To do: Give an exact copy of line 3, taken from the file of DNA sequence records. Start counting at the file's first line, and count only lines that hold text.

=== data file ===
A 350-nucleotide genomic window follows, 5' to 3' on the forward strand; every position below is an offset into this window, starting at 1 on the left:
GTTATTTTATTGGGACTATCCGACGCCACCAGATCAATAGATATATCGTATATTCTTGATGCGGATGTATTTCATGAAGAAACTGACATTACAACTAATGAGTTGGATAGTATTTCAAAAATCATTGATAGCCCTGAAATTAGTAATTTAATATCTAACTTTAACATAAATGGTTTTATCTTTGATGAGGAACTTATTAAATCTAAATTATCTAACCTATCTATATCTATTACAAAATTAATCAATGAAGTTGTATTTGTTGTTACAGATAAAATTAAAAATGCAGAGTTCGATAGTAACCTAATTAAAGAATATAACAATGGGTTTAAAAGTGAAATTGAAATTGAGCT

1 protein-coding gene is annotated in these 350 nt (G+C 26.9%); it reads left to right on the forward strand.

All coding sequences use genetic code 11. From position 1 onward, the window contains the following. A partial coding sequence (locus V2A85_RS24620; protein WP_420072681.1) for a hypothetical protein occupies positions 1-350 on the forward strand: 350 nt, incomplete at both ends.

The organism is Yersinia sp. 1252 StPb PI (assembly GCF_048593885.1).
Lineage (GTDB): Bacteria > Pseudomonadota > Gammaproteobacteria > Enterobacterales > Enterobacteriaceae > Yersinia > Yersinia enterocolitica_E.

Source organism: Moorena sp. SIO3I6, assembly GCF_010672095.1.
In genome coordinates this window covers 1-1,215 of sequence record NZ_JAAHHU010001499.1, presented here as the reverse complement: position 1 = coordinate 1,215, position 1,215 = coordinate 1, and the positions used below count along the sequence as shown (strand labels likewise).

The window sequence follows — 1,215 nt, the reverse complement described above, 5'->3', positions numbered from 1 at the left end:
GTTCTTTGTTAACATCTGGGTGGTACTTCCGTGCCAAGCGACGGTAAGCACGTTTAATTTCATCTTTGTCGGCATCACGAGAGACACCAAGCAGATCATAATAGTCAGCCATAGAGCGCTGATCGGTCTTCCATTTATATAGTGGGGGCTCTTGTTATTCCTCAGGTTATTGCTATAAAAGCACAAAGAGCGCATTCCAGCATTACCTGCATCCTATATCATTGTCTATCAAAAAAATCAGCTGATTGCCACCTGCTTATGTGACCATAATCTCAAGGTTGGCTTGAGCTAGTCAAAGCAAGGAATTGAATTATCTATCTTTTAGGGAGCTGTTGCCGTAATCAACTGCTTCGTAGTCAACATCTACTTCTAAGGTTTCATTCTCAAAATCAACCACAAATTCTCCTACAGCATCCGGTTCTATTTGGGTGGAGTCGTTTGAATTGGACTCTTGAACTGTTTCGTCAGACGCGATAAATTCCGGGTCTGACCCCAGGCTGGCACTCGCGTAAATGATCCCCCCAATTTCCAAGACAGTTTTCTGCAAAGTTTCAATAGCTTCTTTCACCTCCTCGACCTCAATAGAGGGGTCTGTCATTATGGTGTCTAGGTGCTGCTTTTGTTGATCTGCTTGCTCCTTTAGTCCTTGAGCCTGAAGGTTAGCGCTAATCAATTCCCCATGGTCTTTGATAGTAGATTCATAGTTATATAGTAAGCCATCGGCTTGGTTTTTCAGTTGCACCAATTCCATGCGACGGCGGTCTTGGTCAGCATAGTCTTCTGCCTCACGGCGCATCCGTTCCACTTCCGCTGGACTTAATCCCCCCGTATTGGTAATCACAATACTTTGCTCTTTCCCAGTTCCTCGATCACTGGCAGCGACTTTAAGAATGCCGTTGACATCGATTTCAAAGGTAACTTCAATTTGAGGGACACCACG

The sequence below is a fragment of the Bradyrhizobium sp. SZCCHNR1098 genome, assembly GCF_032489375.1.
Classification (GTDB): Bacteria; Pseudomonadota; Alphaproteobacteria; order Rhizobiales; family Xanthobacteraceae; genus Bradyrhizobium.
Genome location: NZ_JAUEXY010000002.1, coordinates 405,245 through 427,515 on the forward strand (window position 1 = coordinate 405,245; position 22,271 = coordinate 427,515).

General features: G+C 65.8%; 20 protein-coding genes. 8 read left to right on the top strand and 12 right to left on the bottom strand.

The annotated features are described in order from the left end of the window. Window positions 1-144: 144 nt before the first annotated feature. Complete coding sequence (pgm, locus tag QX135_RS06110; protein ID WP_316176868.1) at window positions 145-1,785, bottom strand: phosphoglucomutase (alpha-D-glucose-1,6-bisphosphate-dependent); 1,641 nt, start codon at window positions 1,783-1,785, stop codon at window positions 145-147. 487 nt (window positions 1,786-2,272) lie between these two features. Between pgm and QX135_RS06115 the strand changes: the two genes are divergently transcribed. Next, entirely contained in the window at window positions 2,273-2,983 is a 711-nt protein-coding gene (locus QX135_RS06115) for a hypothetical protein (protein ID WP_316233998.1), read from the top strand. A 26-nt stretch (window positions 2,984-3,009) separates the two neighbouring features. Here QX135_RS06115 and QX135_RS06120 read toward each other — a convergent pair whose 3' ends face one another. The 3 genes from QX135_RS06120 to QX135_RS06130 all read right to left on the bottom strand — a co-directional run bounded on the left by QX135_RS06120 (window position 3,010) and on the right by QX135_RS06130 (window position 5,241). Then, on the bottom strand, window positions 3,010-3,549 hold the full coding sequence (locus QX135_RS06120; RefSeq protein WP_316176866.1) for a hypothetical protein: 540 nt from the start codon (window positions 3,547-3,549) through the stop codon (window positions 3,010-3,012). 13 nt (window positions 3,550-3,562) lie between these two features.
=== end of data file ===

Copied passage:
1 protein-coding gene is annotated in these 350 nt (G+C 26.9%); it reads left to right on the forward strand.